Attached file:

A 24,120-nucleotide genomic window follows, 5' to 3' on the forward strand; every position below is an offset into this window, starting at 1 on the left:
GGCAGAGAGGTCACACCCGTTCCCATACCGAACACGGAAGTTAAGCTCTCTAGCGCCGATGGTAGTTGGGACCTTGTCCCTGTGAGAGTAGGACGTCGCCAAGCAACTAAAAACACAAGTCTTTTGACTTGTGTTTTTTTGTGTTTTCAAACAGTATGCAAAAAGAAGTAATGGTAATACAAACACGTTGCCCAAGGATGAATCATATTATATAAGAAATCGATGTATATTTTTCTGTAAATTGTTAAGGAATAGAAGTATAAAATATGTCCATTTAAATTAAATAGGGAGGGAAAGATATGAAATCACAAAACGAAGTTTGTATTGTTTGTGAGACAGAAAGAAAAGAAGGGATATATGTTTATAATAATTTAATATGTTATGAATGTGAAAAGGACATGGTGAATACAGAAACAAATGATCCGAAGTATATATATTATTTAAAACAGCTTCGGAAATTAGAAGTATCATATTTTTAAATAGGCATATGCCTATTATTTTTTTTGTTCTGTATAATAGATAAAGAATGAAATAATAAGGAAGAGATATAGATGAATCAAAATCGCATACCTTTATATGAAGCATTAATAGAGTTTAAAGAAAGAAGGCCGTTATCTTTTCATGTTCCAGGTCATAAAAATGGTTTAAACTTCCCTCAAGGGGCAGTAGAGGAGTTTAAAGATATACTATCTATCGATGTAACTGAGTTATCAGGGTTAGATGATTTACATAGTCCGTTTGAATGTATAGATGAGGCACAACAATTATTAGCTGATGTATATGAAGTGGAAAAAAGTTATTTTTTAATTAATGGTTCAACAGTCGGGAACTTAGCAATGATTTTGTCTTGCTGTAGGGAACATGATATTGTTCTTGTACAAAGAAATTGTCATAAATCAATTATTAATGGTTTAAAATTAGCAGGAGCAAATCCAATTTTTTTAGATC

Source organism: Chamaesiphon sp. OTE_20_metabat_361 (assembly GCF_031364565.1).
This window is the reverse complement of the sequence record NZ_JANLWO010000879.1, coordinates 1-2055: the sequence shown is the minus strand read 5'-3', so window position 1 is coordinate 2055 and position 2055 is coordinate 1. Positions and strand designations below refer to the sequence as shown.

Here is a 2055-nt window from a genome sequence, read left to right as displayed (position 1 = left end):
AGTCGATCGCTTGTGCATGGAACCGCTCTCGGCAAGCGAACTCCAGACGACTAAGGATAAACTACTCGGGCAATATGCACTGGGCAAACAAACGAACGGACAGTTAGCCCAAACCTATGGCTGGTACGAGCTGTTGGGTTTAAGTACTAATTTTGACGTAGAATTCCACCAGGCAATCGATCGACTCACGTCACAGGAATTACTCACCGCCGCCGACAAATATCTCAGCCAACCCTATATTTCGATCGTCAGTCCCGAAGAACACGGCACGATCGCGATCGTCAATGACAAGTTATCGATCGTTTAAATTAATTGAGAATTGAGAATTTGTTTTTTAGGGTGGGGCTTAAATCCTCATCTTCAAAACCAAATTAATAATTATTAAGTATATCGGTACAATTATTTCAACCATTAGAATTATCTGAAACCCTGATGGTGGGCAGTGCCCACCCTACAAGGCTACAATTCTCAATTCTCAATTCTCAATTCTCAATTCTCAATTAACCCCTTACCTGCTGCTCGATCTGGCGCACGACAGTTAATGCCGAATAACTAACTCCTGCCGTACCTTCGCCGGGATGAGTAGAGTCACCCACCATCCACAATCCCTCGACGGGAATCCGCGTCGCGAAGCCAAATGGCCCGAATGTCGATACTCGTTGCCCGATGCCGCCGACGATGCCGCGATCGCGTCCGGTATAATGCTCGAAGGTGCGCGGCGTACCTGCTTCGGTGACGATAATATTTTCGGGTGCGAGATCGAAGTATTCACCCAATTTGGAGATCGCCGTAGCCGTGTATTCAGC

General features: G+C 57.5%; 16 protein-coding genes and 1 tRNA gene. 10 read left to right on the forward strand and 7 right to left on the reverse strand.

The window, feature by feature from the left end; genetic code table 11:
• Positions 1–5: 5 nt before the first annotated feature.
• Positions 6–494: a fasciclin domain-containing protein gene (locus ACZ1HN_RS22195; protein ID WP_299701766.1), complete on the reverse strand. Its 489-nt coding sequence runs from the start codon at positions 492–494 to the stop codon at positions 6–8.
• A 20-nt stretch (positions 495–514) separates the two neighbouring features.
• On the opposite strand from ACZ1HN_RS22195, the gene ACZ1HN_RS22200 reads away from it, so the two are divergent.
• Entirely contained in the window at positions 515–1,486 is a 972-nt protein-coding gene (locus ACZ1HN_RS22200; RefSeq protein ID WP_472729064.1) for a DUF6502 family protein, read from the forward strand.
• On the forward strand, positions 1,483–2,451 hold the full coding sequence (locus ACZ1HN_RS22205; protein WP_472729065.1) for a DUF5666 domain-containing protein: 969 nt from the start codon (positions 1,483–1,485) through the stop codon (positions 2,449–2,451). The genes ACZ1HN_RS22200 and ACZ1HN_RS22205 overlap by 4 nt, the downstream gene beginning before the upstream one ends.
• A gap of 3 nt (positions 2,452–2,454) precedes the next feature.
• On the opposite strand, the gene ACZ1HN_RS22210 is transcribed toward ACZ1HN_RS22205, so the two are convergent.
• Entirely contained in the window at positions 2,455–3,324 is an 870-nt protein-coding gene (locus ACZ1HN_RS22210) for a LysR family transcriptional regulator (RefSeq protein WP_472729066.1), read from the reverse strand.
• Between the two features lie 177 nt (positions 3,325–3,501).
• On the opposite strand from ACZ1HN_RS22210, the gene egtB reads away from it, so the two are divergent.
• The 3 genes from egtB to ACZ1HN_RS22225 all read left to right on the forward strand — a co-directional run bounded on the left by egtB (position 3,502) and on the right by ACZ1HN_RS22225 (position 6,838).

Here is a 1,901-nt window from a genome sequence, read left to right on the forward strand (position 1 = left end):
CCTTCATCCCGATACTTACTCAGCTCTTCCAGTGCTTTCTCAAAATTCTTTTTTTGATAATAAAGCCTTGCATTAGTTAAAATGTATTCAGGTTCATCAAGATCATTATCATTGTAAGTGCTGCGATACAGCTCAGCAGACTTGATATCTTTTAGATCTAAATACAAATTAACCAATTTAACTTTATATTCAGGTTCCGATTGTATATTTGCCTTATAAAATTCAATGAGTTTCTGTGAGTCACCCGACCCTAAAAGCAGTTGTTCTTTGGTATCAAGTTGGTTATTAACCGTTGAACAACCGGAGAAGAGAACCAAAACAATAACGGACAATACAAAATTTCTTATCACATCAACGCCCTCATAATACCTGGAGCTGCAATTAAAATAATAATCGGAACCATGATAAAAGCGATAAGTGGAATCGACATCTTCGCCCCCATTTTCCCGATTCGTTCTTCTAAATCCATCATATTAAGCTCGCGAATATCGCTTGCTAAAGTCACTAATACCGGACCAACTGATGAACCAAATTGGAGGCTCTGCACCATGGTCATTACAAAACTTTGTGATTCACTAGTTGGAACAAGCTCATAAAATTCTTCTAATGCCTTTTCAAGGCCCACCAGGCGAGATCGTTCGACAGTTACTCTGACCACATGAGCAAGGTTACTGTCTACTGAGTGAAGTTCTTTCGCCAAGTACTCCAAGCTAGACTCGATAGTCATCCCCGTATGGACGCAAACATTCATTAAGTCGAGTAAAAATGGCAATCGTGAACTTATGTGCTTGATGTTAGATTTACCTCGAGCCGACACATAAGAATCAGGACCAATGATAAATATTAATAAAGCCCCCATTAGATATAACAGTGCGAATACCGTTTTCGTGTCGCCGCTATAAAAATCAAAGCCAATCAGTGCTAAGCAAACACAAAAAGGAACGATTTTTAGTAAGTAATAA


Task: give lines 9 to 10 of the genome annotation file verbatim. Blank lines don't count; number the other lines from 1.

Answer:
• Positions 1–5: 5 nt before the first annotated feature.
• Positions 6–494: a fasciclin domain-containing protein gene (locus ACZ1HN_RS22195; protein ID WP_299701766.1), complete on the reverse strand. Its 489-nt coding sequence runs from the start codon at positions 492–494 to the stop codon at positions 6–8.